Wow, wow, wow, wow, wow! Ok, ok, so the Lambent Locust are fighting the normal Locust and it seems like humanity is actually the real villain in this chess game of kerb stomps, testosterone and 20 shades of brown. This ending is going to be awesome! We can overlook the on-rails Lambent Brumak fight that requires very little in the way of skill to complete. We can even overlook how similar this ending is to the decidedly much better ending of the first game. But what we can’t excuse is how little is disclosed that we don’t already know.
Okay, so Jacinto is destroyed but we knew that was going to happen, the Locust have fled as we thought they would and, as usual, Marcus is having difficulty getting through to Anya. Then we get another smug monologue from the Locust Queen about how the humans are going to lose and how the Locust are going to win. Gears of Déjà vu? Pretty much. The only saving grace is a post-credits line of dialogue from who we can assume is Marcus Fenix’s shadowy father. Everything else is bland.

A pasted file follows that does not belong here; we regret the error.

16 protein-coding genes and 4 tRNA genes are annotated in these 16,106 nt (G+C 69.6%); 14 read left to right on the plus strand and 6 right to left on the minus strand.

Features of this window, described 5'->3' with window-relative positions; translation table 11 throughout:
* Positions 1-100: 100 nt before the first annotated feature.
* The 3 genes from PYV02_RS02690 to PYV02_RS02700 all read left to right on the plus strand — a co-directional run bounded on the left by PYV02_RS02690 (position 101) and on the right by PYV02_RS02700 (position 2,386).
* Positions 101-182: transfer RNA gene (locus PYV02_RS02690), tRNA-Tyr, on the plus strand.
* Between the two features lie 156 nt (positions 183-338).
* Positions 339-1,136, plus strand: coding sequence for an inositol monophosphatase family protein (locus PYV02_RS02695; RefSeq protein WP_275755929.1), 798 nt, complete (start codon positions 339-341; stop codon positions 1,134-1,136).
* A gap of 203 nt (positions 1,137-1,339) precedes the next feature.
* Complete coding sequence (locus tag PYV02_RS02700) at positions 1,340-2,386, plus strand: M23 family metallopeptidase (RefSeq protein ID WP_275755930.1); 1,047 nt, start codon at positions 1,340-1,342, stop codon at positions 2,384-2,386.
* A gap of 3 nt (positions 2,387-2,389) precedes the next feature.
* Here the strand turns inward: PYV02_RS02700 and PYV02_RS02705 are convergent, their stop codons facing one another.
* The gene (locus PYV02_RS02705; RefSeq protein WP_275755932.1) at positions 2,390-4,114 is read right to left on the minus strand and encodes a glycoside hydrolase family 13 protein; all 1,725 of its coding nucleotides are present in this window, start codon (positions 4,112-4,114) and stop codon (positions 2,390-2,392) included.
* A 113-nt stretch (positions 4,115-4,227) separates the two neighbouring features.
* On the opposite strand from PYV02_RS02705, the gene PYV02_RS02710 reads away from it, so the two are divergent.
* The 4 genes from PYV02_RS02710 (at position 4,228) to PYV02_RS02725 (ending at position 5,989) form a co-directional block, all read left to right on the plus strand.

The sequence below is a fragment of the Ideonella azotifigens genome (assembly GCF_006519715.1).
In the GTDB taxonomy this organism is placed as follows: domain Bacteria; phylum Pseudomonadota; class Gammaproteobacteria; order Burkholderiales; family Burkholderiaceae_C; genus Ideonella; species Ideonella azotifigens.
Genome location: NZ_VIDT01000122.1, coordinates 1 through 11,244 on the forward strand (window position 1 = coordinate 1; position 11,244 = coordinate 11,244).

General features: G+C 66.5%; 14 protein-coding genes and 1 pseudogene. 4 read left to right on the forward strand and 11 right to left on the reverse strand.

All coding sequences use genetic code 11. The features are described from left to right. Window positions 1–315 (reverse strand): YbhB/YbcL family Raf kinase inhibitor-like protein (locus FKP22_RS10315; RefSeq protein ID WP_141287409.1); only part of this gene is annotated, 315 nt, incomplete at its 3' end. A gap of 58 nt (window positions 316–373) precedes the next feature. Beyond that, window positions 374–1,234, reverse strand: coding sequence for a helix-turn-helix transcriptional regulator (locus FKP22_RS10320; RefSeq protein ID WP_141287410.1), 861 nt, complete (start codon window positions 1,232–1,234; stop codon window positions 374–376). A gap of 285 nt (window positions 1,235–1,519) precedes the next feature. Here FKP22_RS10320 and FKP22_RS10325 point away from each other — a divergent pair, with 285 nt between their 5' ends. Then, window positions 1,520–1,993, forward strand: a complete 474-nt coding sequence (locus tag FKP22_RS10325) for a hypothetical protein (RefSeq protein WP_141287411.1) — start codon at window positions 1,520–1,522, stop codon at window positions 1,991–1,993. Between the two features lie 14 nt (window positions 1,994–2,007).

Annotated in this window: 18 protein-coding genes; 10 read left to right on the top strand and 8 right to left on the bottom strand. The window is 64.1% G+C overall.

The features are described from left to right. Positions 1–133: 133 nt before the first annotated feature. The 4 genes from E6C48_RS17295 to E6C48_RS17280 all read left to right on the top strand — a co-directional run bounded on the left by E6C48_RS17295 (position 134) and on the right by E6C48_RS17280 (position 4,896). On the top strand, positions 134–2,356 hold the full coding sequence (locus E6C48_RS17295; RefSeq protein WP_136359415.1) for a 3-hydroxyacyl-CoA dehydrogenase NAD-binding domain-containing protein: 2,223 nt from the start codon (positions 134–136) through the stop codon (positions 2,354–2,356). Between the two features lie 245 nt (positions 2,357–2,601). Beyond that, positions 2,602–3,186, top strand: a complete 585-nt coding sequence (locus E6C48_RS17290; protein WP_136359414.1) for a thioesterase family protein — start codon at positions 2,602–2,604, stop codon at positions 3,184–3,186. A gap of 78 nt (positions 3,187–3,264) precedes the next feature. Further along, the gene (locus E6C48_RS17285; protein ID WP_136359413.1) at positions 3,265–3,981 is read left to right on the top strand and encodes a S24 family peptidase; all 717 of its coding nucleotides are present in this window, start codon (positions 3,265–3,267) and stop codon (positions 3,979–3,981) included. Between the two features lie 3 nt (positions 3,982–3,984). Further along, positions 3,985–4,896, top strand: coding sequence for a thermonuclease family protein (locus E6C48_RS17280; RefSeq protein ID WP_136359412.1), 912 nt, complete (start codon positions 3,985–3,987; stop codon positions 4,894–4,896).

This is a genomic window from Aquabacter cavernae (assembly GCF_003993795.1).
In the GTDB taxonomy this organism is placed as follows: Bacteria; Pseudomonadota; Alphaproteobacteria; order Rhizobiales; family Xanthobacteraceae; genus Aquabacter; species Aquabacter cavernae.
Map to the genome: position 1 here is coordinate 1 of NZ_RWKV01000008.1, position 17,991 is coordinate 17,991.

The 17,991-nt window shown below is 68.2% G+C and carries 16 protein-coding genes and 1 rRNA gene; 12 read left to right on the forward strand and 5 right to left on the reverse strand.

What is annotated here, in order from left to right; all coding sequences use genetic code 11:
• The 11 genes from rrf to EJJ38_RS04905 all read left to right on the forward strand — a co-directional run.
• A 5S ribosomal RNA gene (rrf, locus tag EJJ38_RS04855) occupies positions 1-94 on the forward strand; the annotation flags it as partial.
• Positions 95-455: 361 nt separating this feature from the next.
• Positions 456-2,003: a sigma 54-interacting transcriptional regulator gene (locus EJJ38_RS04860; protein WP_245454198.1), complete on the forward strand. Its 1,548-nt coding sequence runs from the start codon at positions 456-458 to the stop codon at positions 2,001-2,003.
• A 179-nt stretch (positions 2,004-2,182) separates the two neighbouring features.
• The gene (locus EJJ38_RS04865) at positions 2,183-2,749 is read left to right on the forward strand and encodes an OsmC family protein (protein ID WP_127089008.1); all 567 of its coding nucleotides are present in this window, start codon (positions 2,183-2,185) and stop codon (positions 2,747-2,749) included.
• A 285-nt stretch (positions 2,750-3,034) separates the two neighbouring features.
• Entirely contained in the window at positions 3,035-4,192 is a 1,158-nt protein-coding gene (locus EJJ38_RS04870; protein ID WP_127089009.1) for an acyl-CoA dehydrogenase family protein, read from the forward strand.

6 Halo 2
We know, we know; this ending is a topic of serious debate among fans, with some saying it perfectly sets up the third chapter and others who felt utterly short-changed. We’re leaning towards the latter.
The key revelation is that the rest of the Halo rings have been activated and can only be activated from the Ark, we get that much. But then the cutscene focuses on Master Chief who simply tells Hood he is ‘Finishing this fight’. Fade to black, roll end credits.